“We sold our horses to care for the animals,” she said.
The barn that the horses had occupied is now used as part of the transition process for the animals before they are reintroduced into the wild.
The non-profit organization relies on donations from the public and is in need of more shelter and feed for the animals.
There are currently 26 raccoons, eight opossums, four squirrels, three deer, two coyotes and one rabbit being cared for at the center.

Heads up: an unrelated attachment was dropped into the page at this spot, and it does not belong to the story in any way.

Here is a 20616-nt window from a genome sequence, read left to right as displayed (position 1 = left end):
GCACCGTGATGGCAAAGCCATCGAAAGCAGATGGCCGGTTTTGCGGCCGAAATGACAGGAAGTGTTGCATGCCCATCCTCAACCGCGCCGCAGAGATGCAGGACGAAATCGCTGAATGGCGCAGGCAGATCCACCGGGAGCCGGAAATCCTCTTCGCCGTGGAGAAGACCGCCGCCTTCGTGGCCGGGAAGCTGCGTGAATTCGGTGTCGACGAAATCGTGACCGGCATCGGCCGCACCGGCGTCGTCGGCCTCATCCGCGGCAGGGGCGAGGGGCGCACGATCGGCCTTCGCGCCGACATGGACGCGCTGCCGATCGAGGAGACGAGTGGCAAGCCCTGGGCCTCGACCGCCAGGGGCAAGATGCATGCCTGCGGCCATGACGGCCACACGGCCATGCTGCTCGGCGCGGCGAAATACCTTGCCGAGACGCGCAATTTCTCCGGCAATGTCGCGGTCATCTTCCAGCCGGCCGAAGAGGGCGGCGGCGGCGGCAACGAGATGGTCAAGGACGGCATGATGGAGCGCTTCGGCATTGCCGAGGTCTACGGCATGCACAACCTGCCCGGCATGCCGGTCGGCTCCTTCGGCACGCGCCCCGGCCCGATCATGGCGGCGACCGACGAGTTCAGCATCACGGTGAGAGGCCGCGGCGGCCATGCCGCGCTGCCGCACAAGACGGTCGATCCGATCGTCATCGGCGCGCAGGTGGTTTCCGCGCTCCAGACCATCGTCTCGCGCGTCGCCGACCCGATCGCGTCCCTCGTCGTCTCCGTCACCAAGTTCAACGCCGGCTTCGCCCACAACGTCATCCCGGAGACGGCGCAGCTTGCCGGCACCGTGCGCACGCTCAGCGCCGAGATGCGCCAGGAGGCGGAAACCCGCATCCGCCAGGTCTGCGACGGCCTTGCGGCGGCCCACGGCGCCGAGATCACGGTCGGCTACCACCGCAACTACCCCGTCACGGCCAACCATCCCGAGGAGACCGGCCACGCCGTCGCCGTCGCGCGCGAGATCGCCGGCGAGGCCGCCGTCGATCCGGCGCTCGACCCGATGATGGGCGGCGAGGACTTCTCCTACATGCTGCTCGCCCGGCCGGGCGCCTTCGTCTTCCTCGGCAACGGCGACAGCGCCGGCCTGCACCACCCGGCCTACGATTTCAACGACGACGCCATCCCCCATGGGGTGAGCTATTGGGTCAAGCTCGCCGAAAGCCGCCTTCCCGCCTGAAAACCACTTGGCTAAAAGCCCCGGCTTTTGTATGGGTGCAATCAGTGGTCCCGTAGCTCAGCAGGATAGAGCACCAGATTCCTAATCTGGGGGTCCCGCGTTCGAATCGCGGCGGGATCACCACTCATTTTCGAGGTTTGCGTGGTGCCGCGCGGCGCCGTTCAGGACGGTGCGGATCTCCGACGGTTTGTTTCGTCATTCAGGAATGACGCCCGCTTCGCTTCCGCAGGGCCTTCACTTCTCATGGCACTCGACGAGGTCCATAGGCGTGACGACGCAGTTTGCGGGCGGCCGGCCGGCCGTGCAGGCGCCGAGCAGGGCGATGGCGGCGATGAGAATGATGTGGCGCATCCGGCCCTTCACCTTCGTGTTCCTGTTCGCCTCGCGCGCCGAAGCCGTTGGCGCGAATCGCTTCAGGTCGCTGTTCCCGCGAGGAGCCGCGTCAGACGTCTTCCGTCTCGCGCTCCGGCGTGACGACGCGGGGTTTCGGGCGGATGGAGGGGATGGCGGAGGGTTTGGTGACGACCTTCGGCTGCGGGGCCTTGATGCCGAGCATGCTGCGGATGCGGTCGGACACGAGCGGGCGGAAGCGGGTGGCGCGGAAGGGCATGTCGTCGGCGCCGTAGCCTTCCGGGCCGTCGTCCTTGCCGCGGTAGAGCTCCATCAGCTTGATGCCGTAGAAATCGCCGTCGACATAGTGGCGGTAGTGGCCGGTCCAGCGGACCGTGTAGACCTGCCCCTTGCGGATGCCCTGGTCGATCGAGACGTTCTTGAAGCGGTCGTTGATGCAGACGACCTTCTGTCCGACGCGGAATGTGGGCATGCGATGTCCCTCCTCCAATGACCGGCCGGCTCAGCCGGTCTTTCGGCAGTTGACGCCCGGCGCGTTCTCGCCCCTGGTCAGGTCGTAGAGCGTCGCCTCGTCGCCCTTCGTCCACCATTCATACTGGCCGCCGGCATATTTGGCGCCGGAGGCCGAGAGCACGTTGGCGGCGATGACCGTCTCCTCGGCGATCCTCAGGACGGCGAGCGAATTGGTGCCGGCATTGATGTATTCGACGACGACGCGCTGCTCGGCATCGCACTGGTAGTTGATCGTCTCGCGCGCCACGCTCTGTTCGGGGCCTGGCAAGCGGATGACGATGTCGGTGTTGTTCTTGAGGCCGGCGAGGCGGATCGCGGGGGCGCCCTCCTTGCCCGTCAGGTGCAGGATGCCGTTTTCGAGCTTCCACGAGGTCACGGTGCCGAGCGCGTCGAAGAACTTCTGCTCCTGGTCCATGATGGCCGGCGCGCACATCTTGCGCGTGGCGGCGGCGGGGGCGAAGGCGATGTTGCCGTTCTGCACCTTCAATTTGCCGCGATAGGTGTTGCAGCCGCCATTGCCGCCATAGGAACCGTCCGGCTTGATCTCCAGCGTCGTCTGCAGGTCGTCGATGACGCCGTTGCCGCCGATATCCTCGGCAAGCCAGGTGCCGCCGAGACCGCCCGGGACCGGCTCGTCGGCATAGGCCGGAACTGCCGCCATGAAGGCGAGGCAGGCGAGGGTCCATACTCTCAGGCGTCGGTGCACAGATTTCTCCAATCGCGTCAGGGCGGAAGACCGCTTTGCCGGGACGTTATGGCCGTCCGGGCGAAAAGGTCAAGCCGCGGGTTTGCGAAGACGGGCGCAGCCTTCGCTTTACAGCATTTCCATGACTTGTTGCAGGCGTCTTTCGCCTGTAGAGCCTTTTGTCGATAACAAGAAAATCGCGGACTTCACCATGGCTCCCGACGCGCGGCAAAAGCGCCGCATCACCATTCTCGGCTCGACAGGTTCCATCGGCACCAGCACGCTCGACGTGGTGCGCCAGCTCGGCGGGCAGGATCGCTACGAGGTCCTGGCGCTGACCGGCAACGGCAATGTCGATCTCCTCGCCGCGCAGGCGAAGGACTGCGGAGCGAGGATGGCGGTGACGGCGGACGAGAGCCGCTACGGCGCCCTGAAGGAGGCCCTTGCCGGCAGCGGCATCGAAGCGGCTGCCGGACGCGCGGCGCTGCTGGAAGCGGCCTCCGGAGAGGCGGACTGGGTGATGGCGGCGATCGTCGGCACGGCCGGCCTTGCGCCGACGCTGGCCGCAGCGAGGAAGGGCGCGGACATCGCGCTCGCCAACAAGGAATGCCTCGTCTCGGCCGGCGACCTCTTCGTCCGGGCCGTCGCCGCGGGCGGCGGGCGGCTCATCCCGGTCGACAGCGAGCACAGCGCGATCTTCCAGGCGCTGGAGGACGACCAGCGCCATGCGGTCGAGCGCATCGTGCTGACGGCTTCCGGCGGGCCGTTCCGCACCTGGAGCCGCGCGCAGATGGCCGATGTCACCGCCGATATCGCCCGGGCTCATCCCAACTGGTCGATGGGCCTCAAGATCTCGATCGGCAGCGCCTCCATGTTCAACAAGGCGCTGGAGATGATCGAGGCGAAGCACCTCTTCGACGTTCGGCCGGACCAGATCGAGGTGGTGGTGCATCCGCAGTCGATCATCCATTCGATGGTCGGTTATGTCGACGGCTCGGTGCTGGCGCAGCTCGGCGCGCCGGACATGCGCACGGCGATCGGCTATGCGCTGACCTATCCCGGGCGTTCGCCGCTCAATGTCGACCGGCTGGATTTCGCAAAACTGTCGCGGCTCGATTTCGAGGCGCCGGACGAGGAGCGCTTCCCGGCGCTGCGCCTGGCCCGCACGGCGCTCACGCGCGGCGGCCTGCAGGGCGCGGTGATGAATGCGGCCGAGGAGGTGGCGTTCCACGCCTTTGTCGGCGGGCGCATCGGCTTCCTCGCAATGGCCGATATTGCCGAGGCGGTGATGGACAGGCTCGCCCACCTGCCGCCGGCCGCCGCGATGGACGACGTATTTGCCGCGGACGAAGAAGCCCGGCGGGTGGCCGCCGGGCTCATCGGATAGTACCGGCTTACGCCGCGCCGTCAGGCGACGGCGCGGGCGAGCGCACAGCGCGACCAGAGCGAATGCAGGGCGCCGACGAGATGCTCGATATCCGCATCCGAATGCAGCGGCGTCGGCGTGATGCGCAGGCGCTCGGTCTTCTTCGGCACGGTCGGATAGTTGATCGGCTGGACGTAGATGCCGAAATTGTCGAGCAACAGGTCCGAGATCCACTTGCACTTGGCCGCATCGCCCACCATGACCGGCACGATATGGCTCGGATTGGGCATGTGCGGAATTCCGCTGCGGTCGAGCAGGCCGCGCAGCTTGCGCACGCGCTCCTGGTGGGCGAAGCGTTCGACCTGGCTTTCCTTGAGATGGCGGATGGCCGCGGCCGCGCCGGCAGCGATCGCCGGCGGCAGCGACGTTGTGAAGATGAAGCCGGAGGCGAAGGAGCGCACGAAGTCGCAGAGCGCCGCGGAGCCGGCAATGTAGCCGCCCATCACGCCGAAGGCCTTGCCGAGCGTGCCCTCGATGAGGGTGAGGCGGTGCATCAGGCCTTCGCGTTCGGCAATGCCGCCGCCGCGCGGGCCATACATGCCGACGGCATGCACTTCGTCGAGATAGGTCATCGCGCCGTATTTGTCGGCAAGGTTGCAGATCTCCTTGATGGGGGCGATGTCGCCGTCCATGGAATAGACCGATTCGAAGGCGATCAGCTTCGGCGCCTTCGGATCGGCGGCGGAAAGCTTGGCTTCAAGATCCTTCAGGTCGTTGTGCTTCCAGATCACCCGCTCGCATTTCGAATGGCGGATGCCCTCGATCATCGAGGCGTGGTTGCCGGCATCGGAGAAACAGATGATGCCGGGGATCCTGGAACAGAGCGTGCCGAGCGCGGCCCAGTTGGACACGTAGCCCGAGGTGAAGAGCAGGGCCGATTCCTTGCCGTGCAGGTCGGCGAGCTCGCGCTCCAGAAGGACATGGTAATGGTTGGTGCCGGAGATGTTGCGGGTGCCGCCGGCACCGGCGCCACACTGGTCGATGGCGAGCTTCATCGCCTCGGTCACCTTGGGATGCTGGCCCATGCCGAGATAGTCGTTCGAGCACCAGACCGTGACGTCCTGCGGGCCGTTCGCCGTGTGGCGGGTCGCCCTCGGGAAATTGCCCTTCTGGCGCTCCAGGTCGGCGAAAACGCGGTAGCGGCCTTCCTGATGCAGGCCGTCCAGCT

Many of these animals still require to be fed by bottle, which means very little sleep for Eddings and those who assist her.
While the number of animals that Eddings cares for seems large, she finds room in her home, and her heart, to care for as many as possible.
“I’ve never turned an animal away,” Eddings said.
The center can be reached by phone at (618) 428-5266, or through facebook.com/HerrickWildlifeRescue.